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A knock-in mouse model of gastrointestinal stromal tumor harboring kit K641E.
Cancer Res. 2005 Aug 01; 65(15):6631-9.CR

Abstract

A mouse model of gastrointestinal stromal tumor (GIST) has been developed by a knock-in gene targeting strategy, which introduced a Kit gene K641E mutation, originally identified in sporadic human GISTs and in the germ line of familial GIST syndrome patients. Homozygous and heterozygous Kit K641E mice develop gastrointestinal pathology with complete penetrance and all Kit K641E homozygotes die by age 30 weeks due to gastrointestinal obstruction by hyperplastic interstitial cells of Cajal (ICC) or GISTs. Heterozygous mice have less extensive ICC hyperplasia and smaller GISTs, suggesting a dose-response relationship between oncogenically activated Kit and ICC proliferation. Immunoprecipitation and Western blotting reveal GISTs to contain abundant phosphorylated/activated Kit. In addition to ICC hyperplasia and GISTs, homozygous Kit K641E mice exhibit loss-of-function Kit phenotypes, including white coat color, decreased numbers of dermal mast cells, and sterility, indicating that despite its oncogenic activity the mutant form cannot accomplish many activities of the wild-type gene. Kit K641E reproduces the pathology associated with the familial GIST syndrome and thus is an excellent model to study Kit pathway activation, ICC biology, GIST pathogenesis, and preclinical validations of GIST therapies and mechanisms of drug resistance.

Authors+Show Affiliations

Department of Pathology, University of Washington Medical Center, Seattle, Washington 98195, USA. bprubin@u.washington.eduNo affiliation info availableNo affiliation info availableNo affiliation info availableNo affiliation info availableNo affiliation info availableNo affiliation info availableNo affiliation info available

Pub Type(s)

Journal Article
Research Support, Non-U.S. Gov't

Language

eng

PubMed ID

16061643

Citation

Rubin, Brian P., et al. "A Knock-in Mouse Model of Gastrointestinal Stromal Tumor Harboring Kit K641E." Cancer Research, vol. 65, no. 15, 2005, pp. 6631-9.
Rubin BP, Antonescu CR, Scott-Browne JP, et al. A knock-in mouse model of gastrointestinal stromal tumor harboring kit K641E. Cancer Res. 2005;65(15):6631-9.
Rubin, B. P., Antonescu, C. R., Scott-Browne, J. P., Comstock, M. L., Gu, Y., Tanas, M. R., Ware, C. B., & Woodell, J. (2005). A knock-in mouse model of gastrointestinal stromal tumor harboring kit K641E. Cancer Research, 65(15), 6631-9.
Rubin BP, et al. A Knock-in Mouse Model of Gastrointestinal Stromal Tumor Harboring Kit K641E. Cancer Res. 2005 Aug 1;65(15):6631-9. PubMed PMID: 16061643.
* Article titles in AMA citation format should be in sentence-case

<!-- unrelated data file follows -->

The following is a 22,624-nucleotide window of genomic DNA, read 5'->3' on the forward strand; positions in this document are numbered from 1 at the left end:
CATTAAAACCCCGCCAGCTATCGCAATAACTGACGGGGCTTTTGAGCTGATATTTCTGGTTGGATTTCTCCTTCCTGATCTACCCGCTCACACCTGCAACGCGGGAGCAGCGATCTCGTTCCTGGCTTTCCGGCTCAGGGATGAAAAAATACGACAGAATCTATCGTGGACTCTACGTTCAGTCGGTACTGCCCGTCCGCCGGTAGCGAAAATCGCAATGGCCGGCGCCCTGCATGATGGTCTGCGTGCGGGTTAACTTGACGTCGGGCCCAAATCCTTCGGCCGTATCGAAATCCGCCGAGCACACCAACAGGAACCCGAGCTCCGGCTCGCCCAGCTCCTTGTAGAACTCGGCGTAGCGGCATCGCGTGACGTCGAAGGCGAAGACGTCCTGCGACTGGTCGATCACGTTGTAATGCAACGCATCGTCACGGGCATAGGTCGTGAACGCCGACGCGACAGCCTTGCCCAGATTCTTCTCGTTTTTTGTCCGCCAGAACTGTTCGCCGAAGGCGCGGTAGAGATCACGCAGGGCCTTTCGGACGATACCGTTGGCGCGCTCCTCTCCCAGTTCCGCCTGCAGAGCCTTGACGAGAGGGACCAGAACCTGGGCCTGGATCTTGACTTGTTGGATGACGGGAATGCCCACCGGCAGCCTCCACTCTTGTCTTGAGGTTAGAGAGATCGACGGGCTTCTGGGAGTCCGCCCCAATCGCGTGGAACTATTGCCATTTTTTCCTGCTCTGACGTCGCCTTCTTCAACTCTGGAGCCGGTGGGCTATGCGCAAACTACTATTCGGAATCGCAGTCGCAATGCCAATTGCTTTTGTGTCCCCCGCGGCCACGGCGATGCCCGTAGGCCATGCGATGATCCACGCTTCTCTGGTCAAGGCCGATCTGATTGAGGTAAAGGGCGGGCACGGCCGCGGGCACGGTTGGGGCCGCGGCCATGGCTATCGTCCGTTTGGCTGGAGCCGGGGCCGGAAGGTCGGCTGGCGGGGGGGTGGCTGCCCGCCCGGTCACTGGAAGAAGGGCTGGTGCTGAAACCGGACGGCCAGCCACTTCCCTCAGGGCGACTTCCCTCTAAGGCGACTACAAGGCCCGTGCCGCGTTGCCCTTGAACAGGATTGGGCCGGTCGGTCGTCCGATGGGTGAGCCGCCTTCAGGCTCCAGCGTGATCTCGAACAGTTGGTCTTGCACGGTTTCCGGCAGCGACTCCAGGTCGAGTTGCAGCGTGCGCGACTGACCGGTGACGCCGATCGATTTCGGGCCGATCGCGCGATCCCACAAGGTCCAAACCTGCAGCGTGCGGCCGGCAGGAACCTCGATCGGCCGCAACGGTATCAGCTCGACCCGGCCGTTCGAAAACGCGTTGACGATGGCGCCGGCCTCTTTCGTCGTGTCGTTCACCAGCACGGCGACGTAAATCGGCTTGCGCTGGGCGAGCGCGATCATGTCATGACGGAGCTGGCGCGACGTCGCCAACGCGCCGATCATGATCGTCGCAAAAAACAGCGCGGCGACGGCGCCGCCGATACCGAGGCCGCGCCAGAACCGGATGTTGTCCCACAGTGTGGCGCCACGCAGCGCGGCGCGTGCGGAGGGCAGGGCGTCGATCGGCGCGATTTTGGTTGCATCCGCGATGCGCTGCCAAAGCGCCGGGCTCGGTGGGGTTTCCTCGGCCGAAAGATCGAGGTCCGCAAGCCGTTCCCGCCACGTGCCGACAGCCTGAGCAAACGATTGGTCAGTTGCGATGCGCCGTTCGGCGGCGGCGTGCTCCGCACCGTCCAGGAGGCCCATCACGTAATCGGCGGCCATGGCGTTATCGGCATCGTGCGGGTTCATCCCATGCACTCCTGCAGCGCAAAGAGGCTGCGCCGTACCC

TY - JOUR T1 - A knock-in mouse model of gastrointestinal stromal tumor harboring kit K641E. AU - Rubin,Brian P, AU - Antonescu,Cristina R, AU - Scott-Browne,James P, AU - Comstock,Melissa L, AU - Gu,Yansong, AU - Tanas,Munir R, AU - Ware,Carol B, AU - Woodell,Jessica, PY - 2005/8/3/pubmed PY - 2005/10/5/medline PY - 2005/8/3/entrez SP - 6631 EP - 9 JF - Cancer research JO - Cancer Res VL - 65 IS - 15 N2 - A mouse model of gastrointestinal stromal tumor (GIST) has been developed by a knock-in gene targeting strategy, which introduced a Kit gene K641E mutation, originally identified in sporadic human GISTs and in the germ line of familial GIST syndrome patients. Homozygous and heterozygous Kit K641E mice develop gastrointestinal pathology with complete penetrance and all Kit K641E homozygotes die by age 30 weeks due to gastrointestinal obstruction by hyperplastic interstitial cells of Cajal (ICC) or GISTs. Heterozygous mice have less extensive ICC hyperplasia and smaller GISTs, suggesting a dose-response relationship between oncogenically activated Kit and ICC proliferation. Immunoprecipitation and Western blotting reveal GISTs to contain abundant phosphorylated/activated Kit. In addition to ICC hyperplasia and GISTs, homozygous Kit K641E mice exhibit loss-of-function Kit phenotypes, including white coat color, decreased numbers of dermal mast cells, and sterility, indicating that despite its oncogenic activity the mutant form cannot accomplish many activities of the wild-type gene. Kit K641E reproduces the pathology associated with the familial GIST syndrome and thus is an excellent model to study Kit pathway activation, ICC biology, GIST pathogenesis, and preclinical validations of GIST therapies and mechanisms of drug resistance. SN - 0008-5472 UR - https://www.unboundmedicine.com/medline/citation/16061643/A_knock_in_mouse_model_of_gastrointestinal_stromal_tumor_harboring_kit_K641E_ L2 - http://cancerres.aacrjournals.org/cgi/pmidlookup?view=long&pmid=16061643 DB - PRIME DP - Unbound Medicine ER -